: neither the AMISE nor the hAMISE formulas are able to be used directly since they involve the unknown density function ƒ or its second derivative ƒ'', • A variety of automatic, data-based methods have been developed for selecting the bandwidth.  ROT : the Rule of Thumb - Silverman (1986)  Plug-in selectors  Cross validation selectors • Remark : Substituting any bandwidth h which has the same asymptotic order n as hAMISE into the AMISE gives that : −1/5 AMISE(h) = O( n ) −4/5 • It can be shown that, under weak assumptions, there cannot exist a non- parametric estimator that converges at a faster rate than the kernel estimator
  31. Come Back on the proposed Approach et’s see the influence

    of αn on the estimation with an example ‣ 1 million iid ∼ 0.5 N(-2,1) + 0.5 N(2,1) want to estimate the density of the mixture based on the random sample. ‣ αn = 500, 1 000 and 5000 ‣ Gaussian Kernel ‣ Bandwith was selected using the rule of thumb  hrot = 0.9 x 1.06 x σ x n −1/5 where σ is the population standard deviation ‣ In our simulation, the σ is substituted by its robust estimate, the mean of absolute deviation (MAD) of the sub-sample xi1 ,...,xiαn within each block. Let’s try the baby-software
  32. Come Back on the proposed Approach

  33. To asses the performance for different αn, we define the

    Root of Average of Squared Errors (RASE) : where : ‣ xj are the grid points at which the density were computed ‣ ngrid = 400 we have : ‣ RASE500 = 11x10 −4 ‣ RASE1000 = 9.12 x10 −4 ‣ RASE5000 = 5.94 x10 −4 It is seen that the performance becomes better as αn increases Remark : The performance of the estimator is not very sensitive to the choice of αn
  34. Internet Traffic Data

  35. QuickTime™ et un décompresseur sont requis pour visionner cette image.

    Few things about Packets
  36. In this section, we analyse an internet traffic data The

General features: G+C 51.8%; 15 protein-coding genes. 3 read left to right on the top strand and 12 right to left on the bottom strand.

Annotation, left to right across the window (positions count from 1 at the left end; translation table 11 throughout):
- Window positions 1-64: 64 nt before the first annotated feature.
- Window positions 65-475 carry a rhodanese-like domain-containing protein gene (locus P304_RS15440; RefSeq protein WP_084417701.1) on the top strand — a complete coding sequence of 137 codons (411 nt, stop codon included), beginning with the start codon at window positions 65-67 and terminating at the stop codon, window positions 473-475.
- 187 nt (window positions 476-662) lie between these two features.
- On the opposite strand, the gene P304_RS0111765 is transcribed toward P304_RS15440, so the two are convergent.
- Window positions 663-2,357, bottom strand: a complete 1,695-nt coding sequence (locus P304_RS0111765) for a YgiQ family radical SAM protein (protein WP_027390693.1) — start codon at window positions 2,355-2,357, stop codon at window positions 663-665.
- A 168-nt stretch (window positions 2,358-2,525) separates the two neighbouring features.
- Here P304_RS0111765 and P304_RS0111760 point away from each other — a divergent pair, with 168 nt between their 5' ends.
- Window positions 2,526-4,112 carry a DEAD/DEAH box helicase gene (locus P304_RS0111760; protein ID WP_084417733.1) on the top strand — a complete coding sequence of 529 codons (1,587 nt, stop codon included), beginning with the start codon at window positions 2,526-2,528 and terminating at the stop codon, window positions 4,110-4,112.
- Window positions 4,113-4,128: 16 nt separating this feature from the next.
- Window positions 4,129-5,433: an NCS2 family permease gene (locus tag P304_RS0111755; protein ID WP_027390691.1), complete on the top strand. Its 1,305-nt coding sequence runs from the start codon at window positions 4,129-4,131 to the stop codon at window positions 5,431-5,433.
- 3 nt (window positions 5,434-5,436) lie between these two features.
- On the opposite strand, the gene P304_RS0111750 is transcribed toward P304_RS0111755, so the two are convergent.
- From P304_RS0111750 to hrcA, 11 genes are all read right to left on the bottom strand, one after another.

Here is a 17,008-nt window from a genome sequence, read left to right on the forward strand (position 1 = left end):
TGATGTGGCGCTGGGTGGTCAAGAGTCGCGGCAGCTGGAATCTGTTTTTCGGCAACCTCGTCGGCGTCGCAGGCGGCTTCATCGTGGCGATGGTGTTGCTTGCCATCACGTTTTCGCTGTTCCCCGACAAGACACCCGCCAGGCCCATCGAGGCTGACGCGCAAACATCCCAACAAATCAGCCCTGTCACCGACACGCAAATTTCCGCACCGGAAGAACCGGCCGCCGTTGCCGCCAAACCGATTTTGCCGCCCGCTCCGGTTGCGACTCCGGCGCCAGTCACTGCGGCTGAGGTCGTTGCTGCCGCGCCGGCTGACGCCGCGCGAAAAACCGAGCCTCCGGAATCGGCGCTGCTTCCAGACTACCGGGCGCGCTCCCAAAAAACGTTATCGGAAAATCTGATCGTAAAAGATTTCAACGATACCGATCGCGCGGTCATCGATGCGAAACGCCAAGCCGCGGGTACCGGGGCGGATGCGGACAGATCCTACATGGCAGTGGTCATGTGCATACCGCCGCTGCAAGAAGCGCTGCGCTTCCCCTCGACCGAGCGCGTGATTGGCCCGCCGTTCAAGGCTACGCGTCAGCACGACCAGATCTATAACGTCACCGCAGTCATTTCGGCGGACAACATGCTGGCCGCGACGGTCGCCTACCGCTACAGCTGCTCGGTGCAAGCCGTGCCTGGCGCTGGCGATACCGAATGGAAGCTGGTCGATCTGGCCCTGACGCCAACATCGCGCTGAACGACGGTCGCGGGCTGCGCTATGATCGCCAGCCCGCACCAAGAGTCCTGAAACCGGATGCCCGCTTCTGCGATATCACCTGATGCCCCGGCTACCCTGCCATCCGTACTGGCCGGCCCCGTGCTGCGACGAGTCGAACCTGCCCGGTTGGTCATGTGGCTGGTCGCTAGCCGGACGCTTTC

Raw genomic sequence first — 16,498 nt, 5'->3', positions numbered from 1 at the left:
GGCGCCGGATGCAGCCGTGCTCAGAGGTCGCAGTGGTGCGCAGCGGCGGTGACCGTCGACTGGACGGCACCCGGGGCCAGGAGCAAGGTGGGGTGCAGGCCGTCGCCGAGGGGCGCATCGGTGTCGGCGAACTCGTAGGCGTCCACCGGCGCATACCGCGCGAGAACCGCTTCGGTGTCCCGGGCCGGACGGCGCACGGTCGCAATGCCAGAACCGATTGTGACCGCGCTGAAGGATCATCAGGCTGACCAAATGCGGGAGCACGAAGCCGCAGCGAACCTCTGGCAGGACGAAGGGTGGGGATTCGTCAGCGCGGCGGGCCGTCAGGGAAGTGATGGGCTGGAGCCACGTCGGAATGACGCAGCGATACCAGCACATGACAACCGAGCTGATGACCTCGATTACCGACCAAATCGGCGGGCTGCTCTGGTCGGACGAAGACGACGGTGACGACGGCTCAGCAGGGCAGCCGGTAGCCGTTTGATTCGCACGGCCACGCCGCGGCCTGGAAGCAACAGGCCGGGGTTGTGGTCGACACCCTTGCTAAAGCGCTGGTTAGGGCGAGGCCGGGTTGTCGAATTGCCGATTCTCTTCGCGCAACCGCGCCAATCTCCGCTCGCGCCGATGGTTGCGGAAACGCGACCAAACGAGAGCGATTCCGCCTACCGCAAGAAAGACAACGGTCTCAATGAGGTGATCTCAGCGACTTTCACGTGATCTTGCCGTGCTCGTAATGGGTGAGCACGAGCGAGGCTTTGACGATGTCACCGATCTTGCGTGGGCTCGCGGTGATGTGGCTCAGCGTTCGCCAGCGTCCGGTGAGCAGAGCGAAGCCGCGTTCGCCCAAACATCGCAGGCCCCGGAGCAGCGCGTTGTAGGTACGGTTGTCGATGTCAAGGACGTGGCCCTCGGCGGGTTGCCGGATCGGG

original data file includes three fields : ‣ Time of the packet (in second) ‣ Direction of the packet ‣ Size of the packet The variable under study is the throughput defined bye : size of packet in bytes time between two packets he data set consists of 8.1 million nonzero throughputs (packet size per second) ‣ αn = 8000 (≈ √n log(log(n))) _
  37. he plot of the estimated density curve of internet traffic

    data : Estimated Quartiles of Internet traffic Data
  38. • The density graphic shows that there are 3 typical

    values of throughput One close to 0 and the other two have a large size of throughput. A common unit for measuring the throughput is the mbps (megabits per second) • Here we have expresse our values in bytes instead of bits We should multiply by 8 for the conversion x 8 • First Quartile : 1.8 mbps 5 mbps 8.3 mbps • Second Quartile : • Third Quartile :
  39. Conclusion  We have proposed an estimation procedure for large

    data sets  Significantly reduces the required amout of computing memory  Without loss of efficiency in many situations  It is applicable to both point and density estimation  Asymptotic properties have been studied  Asymptotic normality has been established  A standard error formula has been proposed and empirically tested  Simulation studies and an example of internet data have been seen
  40. THE END